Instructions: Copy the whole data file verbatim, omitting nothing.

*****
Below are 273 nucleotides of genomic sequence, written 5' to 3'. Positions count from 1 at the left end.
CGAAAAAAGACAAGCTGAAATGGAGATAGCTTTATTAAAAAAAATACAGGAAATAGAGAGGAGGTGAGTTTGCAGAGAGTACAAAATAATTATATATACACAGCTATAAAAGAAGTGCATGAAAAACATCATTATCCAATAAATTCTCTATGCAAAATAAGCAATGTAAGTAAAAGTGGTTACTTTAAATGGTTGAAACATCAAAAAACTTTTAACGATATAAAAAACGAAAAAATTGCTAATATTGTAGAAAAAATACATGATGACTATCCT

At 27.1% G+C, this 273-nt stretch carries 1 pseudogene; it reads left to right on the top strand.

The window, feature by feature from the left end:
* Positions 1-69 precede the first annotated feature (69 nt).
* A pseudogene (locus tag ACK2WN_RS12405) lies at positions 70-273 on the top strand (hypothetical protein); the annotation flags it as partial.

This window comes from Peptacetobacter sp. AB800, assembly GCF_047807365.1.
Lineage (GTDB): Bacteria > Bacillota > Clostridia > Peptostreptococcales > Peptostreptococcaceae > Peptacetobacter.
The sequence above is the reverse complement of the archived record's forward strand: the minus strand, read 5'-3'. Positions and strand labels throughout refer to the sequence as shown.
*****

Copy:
Below are 273 nucleotides of genomic sequence, written 5' to 3'. Positions count from 1 at the left end.
CGAAAAAAGACAAGCTGAAATGGAGATAGCTTTATTAAAAAAAATACAGGAAATAGAGAGGAGGTGAGTTTGCAGAGAGTACAAAATAATTATATATACACAGCTATAAAAGAAGTGCATGAAAAACATCATTATCCAATAAATTCTCTATGCAAAATAAGCAATGTAAGTAAAAGTGGTTACTTTAAATGGTTGAAACATCAAAAAACTTTTAACGATATAAAAAACGAAAAAATTGCTAATATTGTAGAAAAAATACATGATGACTATCCT

At 27.1% G+C, this 273-nt stretch carries 1 pseudogene; it reads left to right on the top strand.

The window, feature by feature from the left end:
* Positions 1-69 precede the first annotated feature (69 nt).
* A pseudogene (locus tag ACK2WN_RS12405) lies at positions 70-273 on the top strand (hypothetical protein); the annotation flags it as partial.

This window comes from Peptacetobacter sp. AB800, assembly GCF_047807365.1.
Lineage (GTDB): Bacteria > Bacillota > Clostridia > Peptostreptococcales > Peptostreptococcaceae > Peptacetobacter.
The sequence above is the reverse complement of the archived record's forward strand: the minus strand, read 5'-3'. Positions and strand labels throughout refer to the sequence as shown.